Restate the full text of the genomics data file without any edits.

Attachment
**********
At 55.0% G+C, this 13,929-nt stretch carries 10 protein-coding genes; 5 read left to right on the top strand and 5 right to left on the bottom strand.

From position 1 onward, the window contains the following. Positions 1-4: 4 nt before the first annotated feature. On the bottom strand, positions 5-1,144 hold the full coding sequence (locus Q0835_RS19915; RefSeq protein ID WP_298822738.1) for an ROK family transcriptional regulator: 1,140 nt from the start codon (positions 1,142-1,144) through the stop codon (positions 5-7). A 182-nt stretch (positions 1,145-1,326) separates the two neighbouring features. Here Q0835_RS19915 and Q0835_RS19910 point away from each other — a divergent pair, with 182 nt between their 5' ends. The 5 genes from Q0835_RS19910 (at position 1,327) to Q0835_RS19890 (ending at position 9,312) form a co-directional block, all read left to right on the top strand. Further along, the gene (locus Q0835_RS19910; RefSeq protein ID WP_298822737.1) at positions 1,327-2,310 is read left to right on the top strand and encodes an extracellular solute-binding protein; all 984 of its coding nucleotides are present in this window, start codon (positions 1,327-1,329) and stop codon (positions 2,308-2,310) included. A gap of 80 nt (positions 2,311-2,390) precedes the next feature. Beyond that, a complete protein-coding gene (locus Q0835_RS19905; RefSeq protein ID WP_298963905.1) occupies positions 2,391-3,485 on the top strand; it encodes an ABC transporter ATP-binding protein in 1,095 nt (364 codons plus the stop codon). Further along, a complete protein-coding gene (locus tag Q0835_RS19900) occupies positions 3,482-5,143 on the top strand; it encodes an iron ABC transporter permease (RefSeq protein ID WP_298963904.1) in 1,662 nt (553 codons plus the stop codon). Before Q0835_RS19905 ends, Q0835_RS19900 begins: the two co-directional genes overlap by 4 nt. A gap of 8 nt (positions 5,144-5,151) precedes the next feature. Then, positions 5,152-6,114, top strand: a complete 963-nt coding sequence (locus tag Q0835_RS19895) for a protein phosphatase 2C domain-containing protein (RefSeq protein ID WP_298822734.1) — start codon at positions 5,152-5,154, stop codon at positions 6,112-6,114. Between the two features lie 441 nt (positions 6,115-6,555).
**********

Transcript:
At 55.0% G+C, this 13,929-nt stretch carries 10 protein-coding genes; 5 read left to right on the top strand and 5 right to left on the bottom strand.

From position 1 onward, the window contains the following. Positions 1-4: 4 nt before the first annotated feature. On the bottom strand, positions 5-1,144 hold the full coding sequence (locus Q0835_RS19915; RefSeq protein ID WP_298822738.1) for an ROK family transcriptional regulator: 1,140 nt from the start codon (positions 1,142-1,144) through the stop codon (positions 5-7). A 182-nt stretch (positions 1,145-1,326) separates the two neighbouring features. Here Q0835_RS19915 and Q0835_RS19910 point away from each other — a divergent pair, with 182 nt between their 5' ends. The 5 genes from Q0835_RS19910 (at position 1,327) to Q0835_RS19890 (ending at position 9,312) form a co-directional block, all read left to right on the top strand. Further along, the gene (locus Q0835_RS19910; RefSeq protein ID WP_298822737.1) at positions 1,327-2,310 is read left to right on the top strand and encodes an extracellular solute-binding protein; all 984 of its coding nucleotides are present in this window, start codon (positions 1,327-1,329) and stop codon (positions 2,308-2,310) included. A gap of 80 nt (positions 2,311-2,390) precedes the next feature. Beyond that, a complete protein-coding gene (locus Q0835_RS19905; RefSeq protein ID WP_298963905.1) occupies positions 2,391-3,485 on the top strand; it encodes an ABC transporter ATP-binding protein in 1,095 nt (364 codons plus the stop codon). Further along, a complete protein-coding gene (locus tag Q0835_RS19900) occupies positions 3,482-5,143 on the top strand; it encodes an iron ABC transporter permease (RefSeq protein ID WP_298963904.1) in 1,662 nt (553 codons plus the stop codon). Before Q0835_RS19905 ends, Q0835_RS19900 begins: the two co-directional genes overlap by 4 nt. A gap of 8 nt (positions 5,144-5,151) precedes the next feature. Then, positions 5,152-6,114, top strand: a complete 963-nt coding sequence (locus tag Q0835_RS19895) for a protein phosphatase 2C domain-containing protein (RefSeq protein ID WP_298822734.1) — start codon at positions 5,152-5,154, stop codon at positions 6,112-6,114. Between the two features lie 441 nt (positions 6,115-6,555).